So I'm removing the old version.)
I'll admit to skimming as this is rather long, but it looks like you've calculated social cost based entirely on deaths. If the harm from pollution was more like stabbings (fine one minute; dead the next) then I'd be right with you. My "honest common sense" suspicion about air pollution is that there are many chronic lung and heart conditions costing the NHS oodles before the deaths occur. I can't see how that is accounted for in the model. Going further there are probably a very large number of non-life-threatening ailments such as mild asthma and occasional coughs etc. which have a social cost to be added on.These statistical approaches to cost are therefore very problematic, but I accept that they may be the best tool we have for deciding how to allocate resources on a national scale.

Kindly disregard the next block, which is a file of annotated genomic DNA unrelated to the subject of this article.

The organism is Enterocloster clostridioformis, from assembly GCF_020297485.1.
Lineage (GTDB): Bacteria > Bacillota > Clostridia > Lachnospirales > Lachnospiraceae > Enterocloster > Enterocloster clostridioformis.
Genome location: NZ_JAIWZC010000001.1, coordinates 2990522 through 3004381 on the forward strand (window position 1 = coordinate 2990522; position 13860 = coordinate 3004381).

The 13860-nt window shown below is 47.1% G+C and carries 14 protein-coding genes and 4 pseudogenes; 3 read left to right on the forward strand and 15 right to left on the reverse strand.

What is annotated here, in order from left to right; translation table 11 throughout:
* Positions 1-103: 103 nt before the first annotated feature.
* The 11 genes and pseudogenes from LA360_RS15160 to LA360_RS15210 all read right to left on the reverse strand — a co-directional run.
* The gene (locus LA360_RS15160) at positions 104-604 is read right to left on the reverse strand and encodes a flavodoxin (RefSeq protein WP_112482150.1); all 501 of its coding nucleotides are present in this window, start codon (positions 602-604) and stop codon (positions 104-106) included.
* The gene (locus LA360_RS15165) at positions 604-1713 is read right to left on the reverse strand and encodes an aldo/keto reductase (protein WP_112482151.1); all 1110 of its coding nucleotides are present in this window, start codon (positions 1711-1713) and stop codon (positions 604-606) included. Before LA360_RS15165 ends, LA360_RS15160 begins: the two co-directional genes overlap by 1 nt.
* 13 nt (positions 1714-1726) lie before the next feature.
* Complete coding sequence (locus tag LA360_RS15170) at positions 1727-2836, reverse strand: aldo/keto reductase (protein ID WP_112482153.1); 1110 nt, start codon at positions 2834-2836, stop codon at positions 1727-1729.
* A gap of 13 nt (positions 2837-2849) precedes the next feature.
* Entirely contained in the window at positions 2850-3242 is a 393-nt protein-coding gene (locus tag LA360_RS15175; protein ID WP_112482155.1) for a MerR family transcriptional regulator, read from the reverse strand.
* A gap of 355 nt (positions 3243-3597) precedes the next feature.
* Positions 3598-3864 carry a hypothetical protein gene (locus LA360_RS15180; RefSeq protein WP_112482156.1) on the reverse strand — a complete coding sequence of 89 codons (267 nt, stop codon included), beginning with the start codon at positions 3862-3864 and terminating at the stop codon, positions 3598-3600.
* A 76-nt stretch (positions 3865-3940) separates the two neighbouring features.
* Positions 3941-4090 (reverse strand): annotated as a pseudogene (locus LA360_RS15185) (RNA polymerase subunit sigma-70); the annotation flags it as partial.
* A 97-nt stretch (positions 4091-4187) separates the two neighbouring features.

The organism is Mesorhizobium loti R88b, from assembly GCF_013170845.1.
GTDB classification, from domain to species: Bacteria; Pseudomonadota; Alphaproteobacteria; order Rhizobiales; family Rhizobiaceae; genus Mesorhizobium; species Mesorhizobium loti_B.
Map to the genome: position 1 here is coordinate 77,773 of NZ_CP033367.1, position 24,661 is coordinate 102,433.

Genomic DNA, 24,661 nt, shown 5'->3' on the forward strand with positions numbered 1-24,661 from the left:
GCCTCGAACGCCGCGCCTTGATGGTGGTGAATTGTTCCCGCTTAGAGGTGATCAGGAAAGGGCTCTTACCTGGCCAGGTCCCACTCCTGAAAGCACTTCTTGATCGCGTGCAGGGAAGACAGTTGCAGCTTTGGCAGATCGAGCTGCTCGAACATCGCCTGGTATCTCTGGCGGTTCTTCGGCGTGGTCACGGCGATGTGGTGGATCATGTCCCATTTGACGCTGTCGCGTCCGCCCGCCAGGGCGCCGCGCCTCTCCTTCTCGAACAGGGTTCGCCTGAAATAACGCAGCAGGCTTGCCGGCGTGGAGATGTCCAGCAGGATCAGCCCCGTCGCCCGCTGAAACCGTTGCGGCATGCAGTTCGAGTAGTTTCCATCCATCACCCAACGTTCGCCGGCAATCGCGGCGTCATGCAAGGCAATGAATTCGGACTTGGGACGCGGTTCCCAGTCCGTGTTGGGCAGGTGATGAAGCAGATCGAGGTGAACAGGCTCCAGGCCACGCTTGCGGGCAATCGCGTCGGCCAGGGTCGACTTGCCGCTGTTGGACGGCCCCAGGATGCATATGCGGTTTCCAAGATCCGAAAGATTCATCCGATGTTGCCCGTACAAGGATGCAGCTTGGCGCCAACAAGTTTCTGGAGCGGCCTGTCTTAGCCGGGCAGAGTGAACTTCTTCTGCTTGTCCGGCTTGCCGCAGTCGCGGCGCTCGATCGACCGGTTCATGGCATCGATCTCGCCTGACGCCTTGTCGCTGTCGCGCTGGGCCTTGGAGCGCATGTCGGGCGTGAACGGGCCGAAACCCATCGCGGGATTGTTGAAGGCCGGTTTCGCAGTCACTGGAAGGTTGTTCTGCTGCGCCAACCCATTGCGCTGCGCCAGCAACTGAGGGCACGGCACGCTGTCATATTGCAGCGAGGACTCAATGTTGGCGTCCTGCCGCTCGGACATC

Emanuel, many thanks for your comment.What I tried to do was adopt the same approach to the numbers that the government did. The HPA, who did the original figures on PM pollution, gave both an excess deaths figure and a "life-years-lost" figure. These are not directly related to one another. Indeed, they gave the average life years lost per excess death as about 11.7. Of course, I can't be sure that figure (or, indeed, any of their figures) is actually reasonable; they could easily be systematically out by an order of magnitude or two, and no-one but a toxicologist would be any the wiser. But they're the best figures I have.What I could, and did, do was cross-check their numbers against the NHS's figure for the value of a life-year, and DEFRA's figure of the social cost of a life lost because of pollution. The conclusion I came to in the essay was: "the contribution of the lethal part of the pollution effects is around 62% of the total social cost stated by DEFRA." Meaning, that the non life threatening ailments which you mention must account for about 38%. That doesn't seem unreasonable to me, although perhaps it may be a little on the low side.Much more problematic, I think, is the identification of deaths and symptoms caused by NOx as significant. There's a point of view, expressed in one of the reports, that NOx may possibly not increase the number of deaths at all above those caused by PM. If that point of view were to prove correct, then PM is the significant factor and NOx is an irrelevance. And since the PM problem is fixed for diesel cars made since 2006, the whole scare would be just as much of a fraud as the original "CO2 causes castrophic global warming" humbug.
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